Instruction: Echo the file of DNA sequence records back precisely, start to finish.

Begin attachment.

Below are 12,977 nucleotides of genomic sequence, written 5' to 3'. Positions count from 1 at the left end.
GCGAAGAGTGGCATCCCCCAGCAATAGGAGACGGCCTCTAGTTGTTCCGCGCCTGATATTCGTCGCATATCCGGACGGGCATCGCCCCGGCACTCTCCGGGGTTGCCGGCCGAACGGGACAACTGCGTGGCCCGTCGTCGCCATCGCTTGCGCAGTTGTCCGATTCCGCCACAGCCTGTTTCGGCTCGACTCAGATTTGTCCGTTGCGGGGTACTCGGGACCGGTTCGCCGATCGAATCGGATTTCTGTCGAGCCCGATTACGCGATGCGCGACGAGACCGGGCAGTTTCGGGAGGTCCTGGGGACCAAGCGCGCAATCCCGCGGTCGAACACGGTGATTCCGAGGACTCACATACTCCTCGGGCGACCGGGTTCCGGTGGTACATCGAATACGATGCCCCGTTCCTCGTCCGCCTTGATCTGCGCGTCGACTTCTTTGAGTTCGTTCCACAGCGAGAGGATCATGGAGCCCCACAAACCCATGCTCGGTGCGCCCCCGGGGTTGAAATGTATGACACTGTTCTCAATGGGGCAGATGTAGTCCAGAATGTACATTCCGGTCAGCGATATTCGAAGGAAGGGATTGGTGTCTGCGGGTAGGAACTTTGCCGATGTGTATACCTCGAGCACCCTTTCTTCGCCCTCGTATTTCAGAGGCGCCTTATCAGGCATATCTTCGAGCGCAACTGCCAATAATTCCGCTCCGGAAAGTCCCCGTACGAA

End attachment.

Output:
Below are 12,977 nucleotides of genomic sequence, written 5' to 3'. Positions count from 1 at the left end.
GCGAAGAGTGGCATCCCCCAGCAATAGGAGACGGCCTCTAGTTGTTCCGCGCCTGATATTCGTCGCATATCCGGACGGGCATCGCCCCGGCACTCTCCGGGGTTGCCGGCCGAACGGGACAACTGCGTGGCCCGTCGTCGCCATCGCTTGCGCAGTTGTCCGATTCCGCCACAGCCTGTTTCGGCTCGACTCAGATTTGTCCGTTGCGGGGTACTCGGGACCGGTTCGCCGATCGAATCGGATTTCTGTCGAGCCCGATTACGCGATGCGCGACGAGACCGGGCAGTTTCGGGAGGTCCTGGGGACCAAGCGCGCAATCCCGCGGTCGAACACGGTGATTCCGAGGACTCACATACTCCTCGGGCGACCGGGTTCCGGTGGTACATCGAATACGATGCCCCGTTCCTCGTCCGCCTTGATCTGCGCGTCGACTTCTTTGAGTTCGTTCCACAGCGAGAGGATCATGGAGCCCCACAAACCCATGCTCGGTGCGCCCCCGGGGTTGAAATGTATGACACTGTTCTCAATGGGGCAGATGTAGTCCAGAATGTACATTCCGGTCAGCGATATTCGAAGGAAGGGATTGGTGTCTGCGGGTAGGAACTTTGCCGATGTGTATACCTCGAGCACCCTTTCTTCGCCCTCGTATTTCAGAGGCGCCTTATCAGGCATATCTTCGAGCGCAACTGCCAATAATTCCGCTCCGGAAAGTCCCCGTACGAA